Focus on topics like the Commandments, Sacraments, Saints, rituals and devotional practices such as Stations of the Cross, the Rosary, or the formula for confession. Discover details of Catholic disciplines like holy days of obligation, fasting, and abstinence. And don’t forget the Mass, the Bible, Christian morality, Catholic traditions, and common prayers. Children especially enjoy stories and movies of the saints and Mary.

Some free digital resources include:

  • Busted Halo web-video series like Sacraments 101 (Fr. Dave Dwyer, CSP)and Sacraments 201 (Fr. Steven Bell, CSP)
  • You Don’t Know Jack … about Lent, Advent, Halloween, Valentines’ Day, New Year’s, and similar traditions (Fr. Jack Collins, CSP)
  •  Church videos and YouTube videos like Chiseled, Grace, and Triduum (Skit Guys @www.skitguys.com); and “Movies for Kids” at www.Formed.org.
  1. Design a Mary Marathon.

Include digital presentations of Mary’s various apparitions. Consider Fatima, Lourdes, Guadalupe, and the Miraculous Medal and the story of St. Catherine Labouré. You can spend a lot time learning about the Rosary and the meaning of its prayers and meditations. Try to learn how to make a Rosary. Begin to research the titles in the Litany of the Blessed Virgin Mary and the major Marian feast days. Find multicultural representations of Mary that reflect your family’s ethnic heritage or learn about others from around the world.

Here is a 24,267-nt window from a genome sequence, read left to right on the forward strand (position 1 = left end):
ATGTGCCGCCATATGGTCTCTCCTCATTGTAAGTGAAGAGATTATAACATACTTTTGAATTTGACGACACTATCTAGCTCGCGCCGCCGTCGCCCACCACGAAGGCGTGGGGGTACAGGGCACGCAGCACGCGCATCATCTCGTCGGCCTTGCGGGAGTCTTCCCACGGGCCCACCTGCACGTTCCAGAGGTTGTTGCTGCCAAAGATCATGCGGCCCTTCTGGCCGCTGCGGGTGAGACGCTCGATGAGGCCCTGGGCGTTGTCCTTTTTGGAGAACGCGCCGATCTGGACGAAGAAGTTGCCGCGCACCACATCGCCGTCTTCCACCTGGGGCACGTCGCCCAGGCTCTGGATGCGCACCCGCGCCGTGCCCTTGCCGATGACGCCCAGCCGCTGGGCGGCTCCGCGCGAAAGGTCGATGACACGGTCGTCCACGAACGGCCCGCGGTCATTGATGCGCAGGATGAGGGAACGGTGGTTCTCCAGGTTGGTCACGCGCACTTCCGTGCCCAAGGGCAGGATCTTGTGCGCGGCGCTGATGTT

View free YouTube Movies on these apparitions of Mary. Additionally, be aware that the Augustine Institute (www.Formed.org) offers movies and presentations on these topics and many other topics of Catholic interest — on both adult and child levels. Normally a parish subscribes and publishes a code number to its parishioners. But during the COVID-19 crisis, Augustine Institute is offering a free 40-day subscription.

  1. Walk with the Saints.

Discover movies about these saints: Pope Paul VI, Pope John XXIII, Pope John Paul II, Josephine Bakhita, Teresa of Avila, Therese of Liseiux, Teresa of Calcutta, Faustina, Maria Goretti, John Henry Newman, André of Montreal, Anthony, Maria Goretti, Giuseppe Moscati, Edith Stein, Albert Chmielowski, Maximilian Kolbe, Pedro Poveda, Teresa of the Andes, Maria Soledad.

For each saint, help children and teens name the character traits that they (and you1) would like to add to your personality and faith development.